Honeybees and their relationship with farming
For Beekeepers to be able now to rely, for an indefinite number of years to come, upon the regular annual availability, in May and June, of a huge new nectar source, is for them an historic advance. The pattern of working through the beekeeping year is changed by it and a new yearly flow of nectar and honey is in prospect with a yield comparable to that from the heather.
This the first of a series of booklets which gather together the contributions by leading beekeepers to The Beekeepers Quarterly. Ron Brown OBE, B.Sc was a most practical beekeeper with experience in both in Africa and the UK. These articles cover all aspects of the craft and serve as a fine memorial to a great beekeeper as well as passing on his hard gained knowledge to a new generation of beekeepers.
This collection of articles from The Beekeepers Quarterly, over a period of ten years, gather together the words of wisdom by a Great American Beekeeper. There is much that can be learnt from this reading this slim volume that will improve all beekeeping practice..Researcher, commercial beekeeper and finally bee geneticists – with experience in both America and Europe it was said of Steve that if he said it – ‘it was correct’.
This booklet originally published by the Welsh Beekeepers Association this title is meant for those with two or three hives who wish to make small increases without influencing the eventual honey crop.
Not so long ago, in a small island nation in the South Pacific, beekeepers produced a most peculiar honey. It was much darker than clover honey everyone put on their toast in the morning, and it tasted very different. In fact the honey was a problem: it was hard to get out of the combs, and even harder for beekeepers to sell. This book chronicles the remarkable ‘rags –to-riches’ story of manuka honey, as seen through the eyes of a New Zealand beekeeping specialist who watched it unfold from the very beginning.
This booklet is intended to raise awareness and promote beekeeping, among people and organisations involved in supporting small-scale farming as a successful diversification enterprise that small-scale farmers in rural, urban and urban centres can integrate into their farming systems easily. This publication is by the Rural Infrastructure and Agro-Industries Division of The Food and Agriculture Organisation of the United Nations and is particularly intended for their clients.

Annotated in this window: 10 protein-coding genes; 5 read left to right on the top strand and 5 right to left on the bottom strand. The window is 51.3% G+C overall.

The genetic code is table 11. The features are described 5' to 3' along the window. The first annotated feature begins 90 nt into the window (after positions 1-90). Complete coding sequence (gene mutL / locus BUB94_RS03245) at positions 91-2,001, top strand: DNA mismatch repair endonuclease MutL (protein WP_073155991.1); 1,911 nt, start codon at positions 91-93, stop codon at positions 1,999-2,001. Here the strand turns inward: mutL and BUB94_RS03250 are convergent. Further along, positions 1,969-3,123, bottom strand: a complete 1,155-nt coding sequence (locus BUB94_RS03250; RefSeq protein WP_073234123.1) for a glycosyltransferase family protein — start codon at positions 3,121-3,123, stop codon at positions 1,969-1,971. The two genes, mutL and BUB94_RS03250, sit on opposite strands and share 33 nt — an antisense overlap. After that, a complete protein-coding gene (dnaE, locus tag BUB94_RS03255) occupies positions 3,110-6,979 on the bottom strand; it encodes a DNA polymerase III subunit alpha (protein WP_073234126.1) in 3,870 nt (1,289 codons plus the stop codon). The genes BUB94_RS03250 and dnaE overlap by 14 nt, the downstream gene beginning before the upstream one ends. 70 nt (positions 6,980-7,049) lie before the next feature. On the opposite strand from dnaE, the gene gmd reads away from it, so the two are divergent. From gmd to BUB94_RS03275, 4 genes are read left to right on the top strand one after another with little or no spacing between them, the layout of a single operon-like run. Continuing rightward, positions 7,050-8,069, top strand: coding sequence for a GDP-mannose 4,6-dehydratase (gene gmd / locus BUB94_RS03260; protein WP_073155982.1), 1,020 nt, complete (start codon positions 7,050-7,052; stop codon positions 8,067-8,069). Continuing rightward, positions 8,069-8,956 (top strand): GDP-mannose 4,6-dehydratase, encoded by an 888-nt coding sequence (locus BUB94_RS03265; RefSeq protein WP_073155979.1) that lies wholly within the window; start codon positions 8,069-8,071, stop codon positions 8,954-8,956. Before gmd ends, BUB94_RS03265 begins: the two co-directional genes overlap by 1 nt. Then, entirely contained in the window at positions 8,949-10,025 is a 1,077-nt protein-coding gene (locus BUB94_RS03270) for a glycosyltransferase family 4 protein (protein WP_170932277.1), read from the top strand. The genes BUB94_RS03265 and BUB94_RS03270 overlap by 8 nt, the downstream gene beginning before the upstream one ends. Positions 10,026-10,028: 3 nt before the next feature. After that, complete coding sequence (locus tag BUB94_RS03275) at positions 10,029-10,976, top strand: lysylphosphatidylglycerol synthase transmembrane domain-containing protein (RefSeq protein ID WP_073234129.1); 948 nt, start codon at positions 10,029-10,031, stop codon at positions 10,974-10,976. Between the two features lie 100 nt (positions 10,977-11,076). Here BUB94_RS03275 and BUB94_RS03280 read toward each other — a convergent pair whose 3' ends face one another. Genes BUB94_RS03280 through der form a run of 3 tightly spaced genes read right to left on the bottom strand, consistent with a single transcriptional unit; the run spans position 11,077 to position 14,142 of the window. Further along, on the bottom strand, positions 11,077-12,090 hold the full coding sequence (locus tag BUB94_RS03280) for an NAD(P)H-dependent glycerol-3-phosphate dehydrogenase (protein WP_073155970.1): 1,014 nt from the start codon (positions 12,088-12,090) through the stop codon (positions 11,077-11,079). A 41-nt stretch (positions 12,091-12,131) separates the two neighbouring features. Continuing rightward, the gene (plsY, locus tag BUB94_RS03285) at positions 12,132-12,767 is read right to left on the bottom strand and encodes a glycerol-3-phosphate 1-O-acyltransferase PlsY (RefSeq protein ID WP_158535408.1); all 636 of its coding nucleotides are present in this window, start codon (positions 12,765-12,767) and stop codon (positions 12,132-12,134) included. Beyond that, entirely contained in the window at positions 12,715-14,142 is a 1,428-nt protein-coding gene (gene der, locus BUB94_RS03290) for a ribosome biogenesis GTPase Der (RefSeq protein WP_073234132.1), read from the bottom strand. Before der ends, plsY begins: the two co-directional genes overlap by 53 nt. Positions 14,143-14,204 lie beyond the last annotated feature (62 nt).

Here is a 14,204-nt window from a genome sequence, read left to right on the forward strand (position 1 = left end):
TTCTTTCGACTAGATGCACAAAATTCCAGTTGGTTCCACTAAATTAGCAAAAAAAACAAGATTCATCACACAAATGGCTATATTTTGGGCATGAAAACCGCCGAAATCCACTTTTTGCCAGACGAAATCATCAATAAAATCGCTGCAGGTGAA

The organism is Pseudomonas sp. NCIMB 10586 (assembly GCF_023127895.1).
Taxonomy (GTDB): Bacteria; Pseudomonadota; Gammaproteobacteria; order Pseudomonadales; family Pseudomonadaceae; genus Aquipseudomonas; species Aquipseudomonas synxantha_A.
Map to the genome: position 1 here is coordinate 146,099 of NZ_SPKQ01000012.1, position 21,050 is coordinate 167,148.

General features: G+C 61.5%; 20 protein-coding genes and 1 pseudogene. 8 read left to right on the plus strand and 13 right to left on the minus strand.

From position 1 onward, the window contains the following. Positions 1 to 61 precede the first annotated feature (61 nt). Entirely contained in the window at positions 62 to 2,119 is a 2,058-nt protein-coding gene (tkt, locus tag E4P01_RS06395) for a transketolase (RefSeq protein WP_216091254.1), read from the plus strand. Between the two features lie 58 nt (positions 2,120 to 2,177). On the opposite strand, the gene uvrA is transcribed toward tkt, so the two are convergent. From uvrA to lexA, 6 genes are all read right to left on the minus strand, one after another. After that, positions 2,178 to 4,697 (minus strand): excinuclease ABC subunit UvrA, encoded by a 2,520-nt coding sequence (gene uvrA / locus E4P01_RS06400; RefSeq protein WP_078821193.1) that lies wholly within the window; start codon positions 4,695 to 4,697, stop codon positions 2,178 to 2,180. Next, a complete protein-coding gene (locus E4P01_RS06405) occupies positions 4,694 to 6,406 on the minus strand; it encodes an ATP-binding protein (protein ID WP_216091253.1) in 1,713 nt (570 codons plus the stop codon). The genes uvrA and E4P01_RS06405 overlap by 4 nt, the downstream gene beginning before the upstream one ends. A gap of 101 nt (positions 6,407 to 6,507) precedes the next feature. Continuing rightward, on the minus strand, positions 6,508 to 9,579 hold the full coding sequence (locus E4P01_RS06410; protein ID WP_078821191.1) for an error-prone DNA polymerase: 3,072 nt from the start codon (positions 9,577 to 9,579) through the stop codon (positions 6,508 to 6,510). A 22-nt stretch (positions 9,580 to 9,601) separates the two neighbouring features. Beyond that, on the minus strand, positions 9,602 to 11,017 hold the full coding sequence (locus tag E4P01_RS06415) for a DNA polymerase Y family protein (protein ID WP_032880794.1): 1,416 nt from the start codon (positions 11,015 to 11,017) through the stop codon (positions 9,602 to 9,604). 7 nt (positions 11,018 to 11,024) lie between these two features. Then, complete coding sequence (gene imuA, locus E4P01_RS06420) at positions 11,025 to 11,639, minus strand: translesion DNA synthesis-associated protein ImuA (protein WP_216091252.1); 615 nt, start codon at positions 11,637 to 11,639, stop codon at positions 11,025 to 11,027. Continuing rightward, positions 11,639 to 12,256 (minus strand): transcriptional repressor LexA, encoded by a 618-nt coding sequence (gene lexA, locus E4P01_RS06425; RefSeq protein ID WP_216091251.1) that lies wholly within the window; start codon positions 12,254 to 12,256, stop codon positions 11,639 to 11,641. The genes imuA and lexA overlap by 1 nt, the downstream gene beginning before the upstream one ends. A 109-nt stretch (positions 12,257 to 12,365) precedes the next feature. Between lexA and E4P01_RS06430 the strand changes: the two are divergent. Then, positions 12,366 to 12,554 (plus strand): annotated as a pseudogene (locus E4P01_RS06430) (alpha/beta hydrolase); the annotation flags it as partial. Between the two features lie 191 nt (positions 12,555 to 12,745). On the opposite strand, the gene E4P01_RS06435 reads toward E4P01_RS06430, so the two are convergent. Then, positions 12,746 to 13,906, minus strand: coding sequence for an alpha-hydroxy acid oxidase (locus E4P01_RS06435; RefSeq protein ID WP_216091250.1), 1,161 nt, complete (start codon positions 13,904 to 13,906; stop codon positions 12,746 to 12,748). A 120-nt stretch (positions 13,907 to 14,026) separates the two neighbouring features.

This book is a reliable and fascinating guide to one o f Borneo’s natural wonders – the diversity o f honey bees, their intriguing societies and their adaptations to the complex tropical environment. The admirable harmony of their social life , the precision of their combs and the richness of their honey stores are described, as well as the honey bee’s defence strategies against strong bears, fast flying birds and minute mites.
An array of unique, spectacular photographs allows the reader to visit the giant honey bees (Apis dorsata) in the canopy of the highest Koompassia trees and witness painful bee stings penetrating deeper and deeper into the skin. Unique in the animal kingdom are magnificent assemblies of thousands of drone s which, far from the safety of their nests, circle high in the air waiting for the arrival of a single virgin queen. The out standing taste and quality of honey of indigenous Asian bees is acknowledged and its unjustified degrading by honey standards of the western Apis mellifera is exposed. Sustainable keeping of indigenous bees for honey production in Asia must gain more momentum! The knowledge and aware ness disseminated by this book will undoubtedly help to protect native honey bees and their habitats in Borneo and elsewhere!
Apiculture for the 21st Century is the account of a symposium held to record the retirement of Professor Roger Hoopingarner from Michigan State University. As such it is a carefully constructed review of current research efforts and future possibilities.
Agriculture Handbook No. 496, United States Department of Agriculture. This publication reports research involving pesticides. It does not contain recommendations for their use, nor does it imply that the uses discussed here have been registered. All uses of pesticides must be registered by appropriate State and/or Federal agencies before they can be recommended.This reprint of the 1976 United States Department of Agriculture Handbook is welcome. While its 410 pages covers many plants not native in the UK – it will prove to be an important source for any beekeeper who is considering pollination as a source of income.